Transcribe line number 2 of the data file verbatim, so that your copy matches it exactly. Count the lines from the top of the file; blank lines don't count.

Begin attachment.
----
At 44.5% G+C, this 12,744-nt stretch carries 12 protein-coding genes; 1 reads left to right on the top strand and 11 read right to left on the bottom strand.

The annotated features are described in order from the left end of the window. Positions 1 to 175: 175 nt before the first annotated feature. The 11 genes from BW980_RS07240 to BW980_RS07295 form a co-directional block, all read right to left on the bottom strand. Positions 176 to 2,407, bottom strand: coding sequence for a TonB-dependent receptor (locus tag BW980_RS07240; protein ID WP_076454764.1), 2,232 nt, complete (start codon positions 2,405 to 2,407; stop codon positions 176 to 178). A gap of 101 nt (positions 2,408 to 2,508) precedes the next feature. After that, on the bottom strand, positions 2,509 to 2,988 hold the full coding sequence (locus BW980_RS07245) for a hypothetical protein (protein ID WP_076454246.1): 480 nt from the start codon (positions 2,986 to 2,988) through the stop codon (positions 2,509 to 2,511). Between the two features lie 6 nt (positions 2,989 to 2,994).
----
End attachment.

The annotated features are described in order from the left end of the window. Positions 1 to 175: 175 nt before the first annotated feature. The 11 genes from BW980_RS07240 to BW980_RS07295 form a co-directional block, all read right to left on the bottom strand. Positions 176 to 2,407, bottom strand: coding sequence for a TonB-dependent receptor (locus tag BW980_RS07240; protein ID WP_076454764.1), 2,232 nt, complete (start codon positions 2,405 to 2,407; stop codon positions 176 to 178). A gap of 101 nt (positions 2,408 to 2,508) precedes the next feature. After that, on the bottom strand, positions 2,509 to 2,988 hold the full coding sequence (locus BW980_RS07245) for a hypothetical protein (protein ID WP_076454246.1): 480 nt from the start codon (positions 2,986 to 2,988) through the stop codon (positions 2,509 to 2,511). Between the two features lie 6 nt (positions 2,989 to 2,994).